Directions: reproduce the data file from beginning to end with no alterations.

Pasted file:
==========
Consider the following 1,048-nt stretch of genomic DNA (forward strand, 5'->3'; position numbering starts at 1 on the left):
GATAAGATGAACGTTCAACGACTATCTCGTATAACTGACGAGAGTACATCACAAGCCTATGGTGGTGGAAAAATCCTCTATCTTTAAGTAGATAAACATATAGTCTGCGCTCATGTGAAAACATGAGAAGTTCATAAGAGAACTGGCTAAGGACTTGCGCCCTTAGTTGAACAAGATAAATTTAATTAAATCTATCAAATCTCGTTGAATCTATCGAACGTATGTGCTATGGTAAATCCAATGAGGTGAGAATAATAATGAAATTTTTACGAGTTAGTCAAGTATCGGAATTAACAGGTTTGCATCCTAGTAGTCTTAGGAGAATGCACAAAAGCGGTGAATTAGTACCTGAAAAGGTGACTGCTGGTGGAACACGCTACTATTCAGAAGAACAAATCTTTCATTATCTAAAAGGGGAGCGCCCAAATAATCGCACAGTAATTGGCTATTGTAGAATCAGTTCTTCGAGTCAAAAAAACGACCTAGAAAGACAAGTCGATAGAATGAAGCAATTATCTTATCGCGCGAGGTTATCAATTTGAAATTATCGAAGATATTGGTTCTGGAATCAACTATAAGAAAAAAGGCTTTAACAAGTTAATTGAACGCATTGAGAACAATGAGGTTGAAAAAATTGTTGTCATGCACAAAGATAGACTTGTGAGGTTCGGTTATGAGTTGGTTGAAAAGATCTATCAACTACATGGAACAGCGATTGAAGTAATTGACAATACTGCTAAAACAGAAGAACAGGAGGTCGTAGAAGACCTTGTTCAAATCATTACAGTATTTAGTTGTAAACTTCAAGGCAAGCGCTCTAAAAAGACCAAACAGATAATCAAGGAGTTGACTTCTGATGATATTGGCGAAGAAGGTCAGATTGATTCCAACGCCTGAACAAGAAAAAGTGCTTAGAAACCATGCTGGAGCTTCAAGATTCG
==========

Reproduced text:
Consider the following 1,048-nt stretch of genomic DNA (forward strand, 5'->3'; position numbering starts at 1 on the left):
GATAAGATGAACGTTCAACGACTATCTCGTATAACTGACGAGAGTACATCACAAGCCTATGGTGGTGGAAAAATCCTCTATCTTTAAGTAGATAAACATATAGTCTGCGCTCATGTGAAAACATGAGAAGTTCATAAGAGAACTGGCTAAGGACTTGCGCCCTTAGTTGAACAAGATAAATTTAATTAAATCTATCAAATCTCGTTGAATCTATCGAACGTATGTGCTATGGTAAATCCAATGAGGTGAGAATAATAATGAAATTTTTACGAGTTAGTCAAGTATCGGAATTAACAGGTTTGCATCCTAGTAGTCTTAGGAGAATGCACAAAAGCGGTGAATTAGTACCTGAAAAGGTGACTGCTGGTGGAACACGCTACTATTCAGAAGAACAAATCTTTCATTATCTAAAAGGGGAGCGCCCAAATAATCGCACAGTAATTGGCTATTGTAGAATCAGTTCTTCGAGTCAAAAAAACGACCTAGAAAGACAAGTCGATAGAATGAAGCAATTATCTTATCGCGCGAGGTTATCAATTTGAAATTATCGAAGATATTGGTTCTGGAATCAACTATAAGAAAAAAGGCTTTAACAAGTTAATTGAACGCATTGAGAACAATGAGGTTGAAAAAATTGTTGTCATGCACAAAGATAGACTTGTGAGGTTCGGTTATGAGTTGGTTGAAAAGATCTATCAACTACATGGAACAGCGATTGAAGTAATTGACAATACTGCTAAAACAGAAGAACAGGAGGTCGTAGAAGACCTTGTTCAAATCATTACAGTATTTAGTTGTAAACTTCAAGGCAAGCGCTCTAAAAAGACCAAACAGATAATCAAGGAGTTGACTTCTGATGATATTGGCGAAGAAGGTCAGATTGATTCCAACGCCTGAACAAGAAAAAGTGCTTAGAAACCATGCTGGAGCTTCAAGATTCG